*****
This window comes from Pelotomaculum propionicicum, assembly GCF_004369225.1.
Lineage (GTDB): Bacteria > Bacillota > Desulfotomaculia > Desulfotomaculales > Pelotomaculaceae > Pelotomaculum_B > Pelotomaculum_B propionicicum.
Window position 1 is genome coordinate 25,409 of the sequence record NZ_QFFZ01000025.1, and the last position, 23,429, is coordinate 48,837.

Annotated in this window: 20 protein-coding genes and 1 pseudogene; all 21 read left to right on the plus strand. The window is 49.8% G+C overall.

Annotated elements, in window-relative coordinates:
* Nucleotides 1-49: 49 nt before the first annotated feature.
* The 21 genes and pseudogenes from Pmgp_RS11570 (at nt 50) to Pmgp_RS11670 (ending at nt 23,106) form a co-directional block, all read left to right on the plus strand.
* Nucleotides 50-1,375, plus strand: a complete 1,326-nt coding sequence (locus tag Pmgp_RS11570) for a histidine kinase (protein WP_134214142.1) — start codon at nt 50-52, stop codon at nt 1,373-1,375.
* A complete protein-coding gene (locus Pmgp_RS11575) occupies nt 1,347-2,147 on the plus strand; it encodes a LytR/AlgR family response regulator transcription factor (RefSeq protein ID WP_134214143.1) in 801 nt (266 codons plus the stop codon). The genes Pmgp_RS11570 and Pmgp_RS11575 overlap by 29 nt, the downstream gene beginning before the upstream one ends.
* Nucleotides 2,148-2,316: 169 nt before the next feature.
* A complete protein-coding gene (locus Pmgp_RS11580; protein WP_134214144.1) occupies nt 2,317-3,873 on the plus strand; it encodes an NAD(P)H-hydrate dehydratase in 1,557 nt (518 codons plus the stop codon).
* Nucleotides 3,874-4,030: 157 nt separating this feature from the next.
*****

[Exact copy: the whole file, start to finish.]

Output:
This window comes from Pelotomaculum propionicicum, assembly GCF_004369225.1.
Lineage (GTDB): Bacteria > Bacillota > Desulfotomaculia > Desulfotomaculales > Pelotomaculaceae > Pelotomaculum_B > Pelotomaculum_B propionicicum.
Window position 1 is genome coordinate 25,409 of the sequence record NZ_QFFZ01000025.1, and the last position, 23,429, is coordinate 48,837.

Annotated in this window: 20 protein-coding genes and 1 pseudogene; all 21 read left to right on the plus strand. The window is 49.8% G+C overall.

Annotated elements, in window-relative coordinates:
* Nucleotides 1-49: 49 nt before the first annotated feature.
* The 21 genes and pseudogenes from Pmgp_RS11570 (at nt 50) to Pmgp_RS11670 (ending at nt 23,106) form a co-directional block, all read left to right on the plus strand.
* Nucleotides 50-1,375, plus strand: a complete 1,326-nt coding sequence (locus tag Pmgp_RS11570) for a histidine kinase (protein WP_134214142.1) — start codon at nt 50-52, stop codon at nt 1,373-1,375.
* A complete protein-coding gene (locus Pmgp_RS11575) occupies nt 1,347-2,147 on the plus strand; it encodes a LytR/AlgR family response regulator transcription factor (RefSeq protein ID WP_134214143.1) in 801 nt (266 codons plus the stop codon). The genes Pmgp_RS11570 and Pmgp_RS11575 overlap by 29 nt, the downstream gene beginning before the upstream one ends.
* Nucleotides 2,148-2,316: 169 nt before the next feature.
* A complete protein-coding gene (locus Pmgp_RS11580; protein WP_134214144.1) occupies nt 2,317-3,873 on the plus strand; it encodes an NAD(P)H-hydrate dehydratase in 1,557 nt (518 codons plus the stop codon).
* Nucleotides 3,874-4,030: 157 nt separating this feature from the next.